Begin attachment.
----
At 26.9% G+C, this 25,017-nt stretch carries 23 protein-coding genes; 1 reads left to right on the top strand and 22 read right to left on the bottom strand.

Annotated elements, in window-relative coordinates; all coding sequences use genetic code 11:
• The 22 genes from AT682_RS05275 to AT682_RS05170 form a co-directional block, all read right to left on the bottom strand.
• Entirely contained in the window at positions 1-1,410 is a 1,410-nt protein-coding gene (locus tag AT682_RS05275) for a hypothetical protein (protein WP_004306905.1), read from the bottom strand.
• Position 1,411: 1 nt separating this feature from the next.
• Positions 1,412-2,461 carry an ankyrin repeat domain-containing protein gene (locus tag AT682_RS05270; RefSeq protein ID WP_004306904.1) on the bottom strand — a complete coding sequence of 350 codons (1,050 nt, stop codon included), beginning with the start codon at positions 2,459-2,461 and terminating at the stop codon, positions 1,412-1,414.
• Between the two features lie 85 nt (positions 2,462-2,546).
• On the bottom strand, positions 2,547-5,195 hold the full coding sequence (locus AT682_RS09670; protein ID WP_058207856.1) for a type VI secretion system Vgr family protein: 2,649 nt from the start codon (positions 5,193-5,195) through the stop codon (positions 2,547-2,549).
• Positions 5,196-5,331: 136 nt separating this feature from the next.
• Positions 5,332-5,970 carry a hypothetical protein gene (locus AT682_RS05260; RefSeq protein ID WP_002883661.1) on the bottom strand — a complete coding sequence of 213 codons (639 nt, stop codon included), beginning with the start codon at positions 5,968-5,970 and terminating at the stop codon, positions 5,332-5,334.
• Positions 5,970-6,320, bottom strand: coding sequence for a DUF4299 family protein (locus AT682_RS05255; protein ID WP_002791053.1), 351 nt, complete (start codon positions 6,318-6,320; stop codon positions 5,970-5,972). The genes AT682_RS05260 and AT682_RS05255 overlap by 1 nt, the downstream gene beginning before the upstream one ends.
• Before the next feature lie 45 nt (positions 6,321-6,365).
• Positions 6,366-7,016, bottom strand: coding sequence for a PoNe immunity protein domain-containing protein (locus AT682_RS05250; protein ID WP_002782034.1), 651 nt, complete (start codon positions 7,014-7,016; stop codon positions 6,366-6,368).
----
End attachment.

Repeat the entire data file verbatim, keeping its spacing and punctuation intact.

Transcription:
At 26.9% G+C, this 25,017-nt stretch carries 23 protein-coding genes; 1 reads left to right on the top strand and 22 read right to left on the bottom strand.

Annotated elements, in window-relative coordinates; all coding sequences use genetic code 11:
• The 22 genes from AT682_RS05275 to AT682_RS05170 form a co-directional block, all read right to left on the bottom strand.
• Entirely contained in the window at positions 1-1,410 is a 1,410-nt protein-coding gene (locus tag AT682_RS05275) for a hypothetical protein (protein WP_004306905.1), read from the bottom strand.
• Position 1,411: 1 nt separating this feature from the next.
• Positions 1,412-2,461 carry an ankyrin repeat domain-containing protein gene (locus tag AT682_RS05270; RefSeq protein ID WP_004306904.1) on the bottom strand — a complete coding sequence of 350 codons (1,050 nt, stop codon included), beginning with the start codon at positions 2,459-2,461 and terminating at the stop codon, positions 1,412-1,414.
• Between the two features lie 85 nt (positions 2,462-2,546).
• On the bottom strand, positions 2,547-5,195 hold the full coding sequence (locus AT682_RS09670; protein ID WP_058207856.1) for a type VI secretion system Vgr family protein: 2,649 nt from the start codon (positions 5,193-5,195) through the stop codon (positions 2,547-2,549).
• Positions 5,196-5,331: 136 nt separating this feature from the next.
• Positions 5,332-5,970 carry a hypothetical protein gene (locus AT682_RS05260; RefSeq protein ID WP_002883661.1) on the bottom strand — a complete coding sequence of 213 codons (639 nt, stop codon included), beginning with the start codon at positions 5,968-5,970 and terminating at the stop codon, positions 5,332-5,334.
• Positions 5,970-6,320, bottom strand: coding sequence for a DUF4299 family protein (locus AT682_RS05255; protein ID WP_002791053.1), 351 nt, complete (start codon positions 6,318-6,320; stop codon positions 5,970-5,972). The genes AT682_RS05260 and AT682_RS05255 overlap by 1 nt, the downstream gene beginning before the upstream one ends.
• Before the next feature lie 45 nt (positions 6,321-6,365).
• Positions 6,366-7,016, bottom strand: coding sequence for a PoNe immunity protein domain-containing protein (locus AT682_RS05250; protein ID WP_002782034.1), 651 nt, complete (start codon positions 7,014-7,016; stop codon positions 6,366-6,368).